Egypt in Turmoil

by Ryan on January 27, 2011

in International Relations,Israel,War on Terror

In the wake of Tunisia’s pro-democracy “Jasmine Revolution” the Egyptian street has been emboldened to wreak havoc on the regime of dictator President  Hosni Mubarak.  Egyptians are fed up with their government’s lack of transparency and legitimacy.  Couple that with renewed religious violence against Christians and that Mubarak seems to be setting up his son to replace him as dictator president.  The people seem to have reached a tipping point — government’s tend to get worried when people in business suits join protests.

Right now the protests are sporadic, but growing.  Major market disruptions have taken place too.  However, the government is doing the only thing it knows — crack down, arrest people, ban Twitter, etc.  Europe’s critical of the crackdown, but in pure Obama Nation form we’re rather milquetoast about the whole thing.

Egypt being in turmoil can be a very good thing. Former IAEA head Mohamed El Baradei is said to be returning to Egypt in solidarity with the protesters, giving the movement international clout and a potential democratic replacement for Mubarak if push comes to shove.  However, if Mubarak takes the Iranian approach, he’ll simply round up and kill everyone involved, causing international outrage, but remaining in power.  If an anti-Israeli radical takes Mubarak’s place, that could seriously disrupt the Mideast — remember the radical Islamist terrorist Muslim Brotherhood is centered in Egypt.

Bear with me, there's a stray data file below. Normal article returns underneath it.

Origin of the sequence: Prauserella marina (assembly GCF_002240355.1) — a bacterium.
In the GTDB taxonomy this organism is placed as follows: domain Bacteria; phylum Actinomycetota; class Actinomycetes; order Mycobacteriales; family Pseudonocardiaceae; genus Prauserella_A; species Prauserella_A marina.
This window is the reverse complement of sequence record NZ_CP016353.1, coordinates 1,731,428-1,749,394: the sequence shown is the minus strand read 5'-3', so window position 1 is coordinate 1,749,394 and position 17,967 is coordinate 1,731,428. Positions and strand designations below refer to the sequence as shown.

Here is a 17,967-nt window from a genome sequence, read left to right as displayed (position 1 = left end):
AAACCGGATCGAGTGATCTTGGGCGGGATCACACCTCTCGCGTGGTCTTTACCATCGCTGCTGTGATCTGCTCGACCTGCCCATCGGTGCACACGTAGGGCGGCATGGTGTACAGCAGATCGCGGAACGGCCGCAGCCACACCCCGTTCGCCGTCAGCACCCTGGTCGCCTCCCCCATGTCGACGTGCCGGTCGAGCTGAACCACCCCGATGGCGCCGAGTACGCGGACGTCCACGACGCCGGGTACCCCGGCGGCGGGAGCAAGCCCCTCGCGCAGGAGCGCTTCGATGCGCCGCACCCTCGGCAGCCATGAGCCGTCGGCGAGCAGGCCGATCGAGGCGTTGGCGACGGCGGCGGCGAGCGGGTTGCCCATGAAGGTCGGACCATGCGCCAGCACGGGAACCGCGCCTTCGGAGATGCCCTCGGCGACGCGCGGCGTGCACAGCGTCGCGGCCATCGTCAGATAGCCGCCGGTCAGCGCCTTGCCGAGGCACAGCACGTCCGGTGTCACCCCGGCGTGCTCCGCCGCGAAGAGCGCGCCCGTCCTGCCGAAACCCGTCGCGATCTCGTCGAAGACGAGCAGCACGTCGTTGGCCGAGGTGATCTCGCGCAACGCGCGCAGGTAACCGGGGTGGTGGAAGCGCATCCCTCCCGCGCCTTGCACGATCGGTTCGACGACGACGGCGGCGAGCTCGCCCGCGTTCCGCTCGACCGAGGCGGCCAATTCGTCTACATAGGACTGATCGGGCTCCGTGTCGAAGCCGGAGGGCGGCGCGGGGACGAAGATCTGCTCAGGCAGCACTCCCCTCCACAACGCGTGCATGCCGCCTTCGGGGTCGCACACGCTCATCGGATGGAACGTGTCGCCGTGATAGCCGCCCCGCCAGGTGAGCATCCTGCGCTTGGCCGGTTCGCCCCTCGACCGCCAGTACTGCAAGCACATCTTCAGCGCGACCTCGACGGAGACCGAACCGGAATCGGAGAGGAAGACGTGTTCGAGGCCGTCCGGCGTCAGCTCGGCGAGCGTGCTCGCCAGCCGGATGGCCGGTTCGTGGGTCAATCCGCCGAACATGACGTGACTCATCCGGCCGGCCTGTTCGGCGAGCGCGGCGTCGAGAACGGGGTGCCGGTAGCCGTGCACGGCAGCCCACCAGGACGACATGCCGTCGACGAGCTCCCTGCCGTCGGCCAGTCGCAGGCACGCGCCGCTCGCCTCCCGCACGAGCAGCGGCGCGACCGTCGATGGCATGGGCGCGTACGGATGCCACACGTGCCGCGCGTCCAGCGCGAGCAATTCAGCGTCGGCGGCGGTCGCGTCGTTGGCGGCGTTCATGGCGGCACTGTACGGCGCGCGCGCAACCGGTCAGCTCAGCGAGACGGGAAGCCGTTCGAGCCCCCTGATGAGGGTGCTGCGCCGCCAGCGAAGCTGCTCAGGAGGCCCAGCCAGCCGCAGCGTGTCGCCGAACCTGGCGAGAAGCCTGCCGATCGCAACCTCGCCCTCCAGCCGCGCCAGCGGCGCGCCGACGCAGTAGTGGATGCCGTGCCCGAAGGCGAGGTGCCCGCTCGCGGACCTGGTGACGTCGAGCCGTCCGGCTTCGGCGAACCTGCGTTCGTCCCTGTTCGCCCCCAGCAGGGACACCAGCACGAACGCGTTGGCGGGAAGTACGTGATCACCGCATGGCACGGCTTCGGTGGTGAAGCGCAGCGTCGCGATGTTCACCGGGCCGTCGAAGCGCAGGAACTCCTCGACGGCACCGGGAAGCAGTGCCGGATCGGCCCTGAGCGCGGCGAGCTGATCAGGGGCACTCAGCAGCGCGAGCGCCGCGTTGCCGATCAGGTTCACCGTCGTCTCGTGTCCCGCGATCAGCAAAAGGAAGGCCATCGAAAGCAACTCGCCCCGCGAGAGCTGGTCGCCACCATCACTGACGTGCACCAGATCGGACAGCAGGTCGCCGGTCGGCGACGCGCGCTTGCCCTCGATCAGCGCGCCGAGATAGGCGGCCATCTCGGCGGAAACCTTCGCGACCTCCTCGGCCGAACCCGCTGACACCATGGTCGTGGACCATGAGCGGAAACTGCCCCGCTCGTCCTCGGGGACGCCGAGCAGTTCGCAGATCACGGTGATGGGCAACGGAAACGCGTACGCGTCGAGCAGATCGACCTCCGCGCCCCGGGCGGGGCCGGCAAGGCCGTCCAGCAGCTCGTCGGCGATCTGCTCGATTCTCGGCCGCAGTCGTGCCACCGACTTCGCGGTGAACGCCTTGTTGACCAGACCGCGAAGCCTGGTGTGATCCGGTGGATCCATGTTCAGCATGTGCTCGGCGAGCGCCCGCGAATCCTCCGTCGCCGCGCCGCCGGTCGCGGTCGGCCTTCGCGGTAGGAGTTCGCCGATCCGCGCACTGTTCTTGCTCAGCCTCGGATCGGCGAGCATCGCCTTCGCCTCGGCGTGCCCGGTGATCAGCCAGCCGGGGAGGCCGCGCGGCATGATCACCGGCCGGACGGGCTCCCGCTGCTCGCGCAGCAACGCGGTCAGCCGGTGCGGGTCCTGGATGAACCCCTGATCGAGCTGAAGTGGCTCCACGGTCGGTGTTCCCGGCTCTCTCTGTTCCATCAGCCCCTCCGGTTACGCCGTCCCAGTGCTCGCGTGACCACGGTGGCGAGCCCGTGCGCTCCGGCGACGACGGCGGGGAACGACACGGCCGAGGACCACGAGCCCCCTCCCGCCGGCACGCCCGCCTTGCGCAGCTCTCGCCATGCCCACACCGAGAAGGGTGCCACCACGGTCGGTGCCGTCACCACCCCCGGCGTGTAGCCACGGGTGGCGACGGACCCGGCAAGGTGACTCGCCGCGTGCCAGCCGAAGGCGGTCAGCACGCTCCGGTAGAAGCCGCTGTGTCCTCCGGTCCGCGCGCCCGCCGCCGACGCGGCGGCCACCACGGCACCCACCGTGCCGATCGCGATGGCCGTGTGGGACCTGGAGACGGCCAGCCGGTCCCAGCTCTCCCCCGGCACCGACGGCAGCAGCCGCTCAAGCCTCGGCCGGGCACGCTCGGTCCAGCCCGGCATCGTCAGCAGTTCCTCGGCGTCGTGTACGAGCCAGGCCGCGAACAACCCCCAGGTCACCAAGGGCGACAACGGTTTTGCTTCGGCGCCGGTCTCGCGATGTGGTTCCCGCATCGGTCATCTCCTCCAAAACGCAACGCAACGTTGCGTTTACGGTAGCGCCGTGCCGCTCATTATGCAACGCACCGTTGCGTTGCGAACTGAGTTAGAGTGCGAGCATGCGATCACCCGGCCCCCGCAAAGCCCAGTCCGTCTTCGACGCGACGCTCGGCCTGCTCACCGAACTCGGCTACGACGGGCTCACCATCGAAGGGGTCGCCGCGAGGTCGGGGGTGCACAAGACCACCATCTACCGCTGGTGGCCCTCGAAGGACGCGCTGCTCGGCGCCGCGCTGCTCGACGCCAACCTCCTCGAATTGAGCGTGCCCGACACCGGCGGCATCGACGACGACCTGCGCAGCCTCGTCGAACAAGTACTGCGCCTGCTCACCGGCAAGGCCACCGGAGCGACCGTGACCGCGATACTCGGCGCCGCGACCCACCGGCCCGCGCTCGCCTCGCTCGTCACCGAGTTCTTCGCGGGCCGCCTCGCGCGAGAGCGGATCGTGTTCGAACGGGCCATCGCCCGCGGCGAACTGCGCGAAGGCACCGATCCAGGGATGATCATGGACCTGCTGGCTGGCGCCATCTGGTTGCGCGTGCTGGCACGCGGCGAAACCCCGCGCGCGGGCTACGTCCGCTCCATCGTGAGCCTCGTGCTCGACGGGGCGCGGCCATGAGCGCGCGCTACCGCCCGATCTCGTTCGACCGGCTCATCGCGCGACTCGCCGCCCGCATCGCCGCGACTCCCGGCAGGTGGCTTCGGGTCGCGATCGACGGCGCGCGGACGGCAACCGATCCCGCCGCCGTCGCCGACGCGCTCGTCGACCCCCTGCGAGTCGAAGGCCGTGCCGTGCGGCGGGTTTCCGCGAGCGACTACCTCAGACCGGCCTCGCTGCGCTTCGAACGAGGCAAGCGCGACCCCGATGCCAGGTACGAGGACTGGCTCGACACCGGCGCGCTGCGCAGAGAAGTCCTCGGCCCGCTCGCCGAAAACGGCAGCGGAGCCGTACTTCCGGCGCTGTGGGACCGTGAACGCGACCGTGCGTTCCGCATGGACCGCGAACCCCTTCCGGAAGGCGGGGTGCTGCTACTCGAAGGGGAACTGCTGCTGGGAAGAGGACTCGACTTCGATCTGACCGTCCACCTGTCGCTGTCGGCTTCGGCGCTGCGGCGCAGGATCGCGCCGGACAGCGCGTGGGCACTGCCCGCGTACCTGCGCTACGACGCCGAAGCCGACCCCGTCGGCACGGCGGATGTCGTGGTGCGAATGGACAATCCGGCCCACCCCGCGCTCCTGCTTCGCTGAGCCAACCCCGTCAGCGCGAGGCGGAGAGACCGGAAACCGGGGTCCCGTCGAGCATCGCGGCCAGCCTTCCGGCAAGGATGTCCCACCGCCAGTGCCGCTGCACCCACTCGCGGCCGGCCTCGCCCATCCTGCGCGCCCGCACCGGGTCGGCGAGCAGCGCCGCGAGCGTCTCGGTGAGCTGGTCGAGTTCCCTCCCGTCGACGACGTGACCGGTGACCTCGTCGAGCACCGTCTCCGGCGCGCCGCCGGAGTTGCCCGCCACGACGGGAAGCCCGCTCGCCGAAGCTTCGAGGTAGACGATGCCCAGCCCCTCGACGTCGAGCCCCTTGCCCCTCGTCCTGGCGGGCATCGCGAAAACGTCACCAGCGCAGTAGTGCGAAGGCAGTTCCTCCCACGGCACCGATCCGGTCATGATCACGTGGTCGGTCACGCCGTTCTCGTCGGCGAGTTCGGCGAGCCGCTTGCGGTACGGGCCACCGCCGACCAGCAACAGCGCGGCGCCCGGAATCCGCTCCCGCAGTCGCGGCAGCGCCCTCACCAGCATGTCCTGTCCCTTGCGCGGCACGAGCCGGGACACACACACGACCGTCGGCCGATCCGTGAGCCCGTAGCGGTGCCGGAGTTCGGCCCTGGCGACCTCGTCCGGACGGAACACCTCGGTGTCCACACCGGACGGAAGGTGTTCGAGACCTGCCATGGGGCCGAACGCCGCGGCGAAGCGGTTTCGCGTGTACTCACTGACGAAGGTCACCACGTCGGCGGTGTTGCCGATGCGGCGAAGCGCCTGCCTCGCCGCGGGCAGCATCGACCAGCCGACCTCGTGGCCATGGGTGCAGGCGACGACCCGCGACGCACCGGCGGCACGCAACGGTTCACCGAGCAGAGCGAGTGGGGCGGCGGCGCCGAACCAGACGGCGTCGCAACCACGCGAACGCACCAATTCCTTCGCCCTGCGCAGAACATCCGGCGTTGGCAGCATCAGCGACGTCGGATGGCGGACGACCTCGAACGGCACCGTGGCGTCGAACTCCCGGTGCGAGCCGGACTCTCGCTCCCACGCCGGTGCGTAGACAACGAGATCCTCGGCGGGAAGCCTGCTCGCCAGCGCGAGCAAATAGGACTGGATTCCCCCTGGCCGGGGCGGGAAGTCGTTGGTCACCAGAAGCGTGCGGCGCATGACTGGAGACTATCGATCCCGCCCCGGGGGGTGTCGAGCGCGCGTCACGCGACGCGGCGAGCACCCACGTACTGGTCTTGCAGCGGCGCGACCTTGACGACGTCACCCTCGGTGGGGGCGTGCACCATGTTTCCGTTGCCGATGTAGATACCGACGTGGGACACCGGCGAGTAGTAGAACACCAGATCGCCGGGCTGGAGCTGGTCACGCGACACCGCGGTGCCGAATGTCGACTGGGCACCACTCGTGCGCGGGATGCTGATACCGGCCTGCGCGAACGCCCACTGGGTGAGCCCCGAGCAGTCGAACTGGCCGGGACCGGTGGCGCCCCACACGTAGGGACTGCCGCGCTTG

So at this moment it remains to be seen whether Egypt is in the throes of a democratic revolution or on the verge of an Iranian-style bloodbath.  In either case, the North African Middle East seems to be in the midst of a democratic wave that will likely change the region, hopefully in the right direction.  Plus, it’s nice to see the people of Arab Muslim countries actually holding their government responsible rather than scapegoating their ills on Jews or Americans.

{ 1 comment… read it below or add one }

Julie Kinnear January 28, 2011 at 5:19 pm

The problem here is that the revolutionary movements in Egypt seem to be more of a struggle for an economic prosperity rather than for democracy and this may breed resentment among the people of Egypt when this prosperity is not achieved even under the new system.


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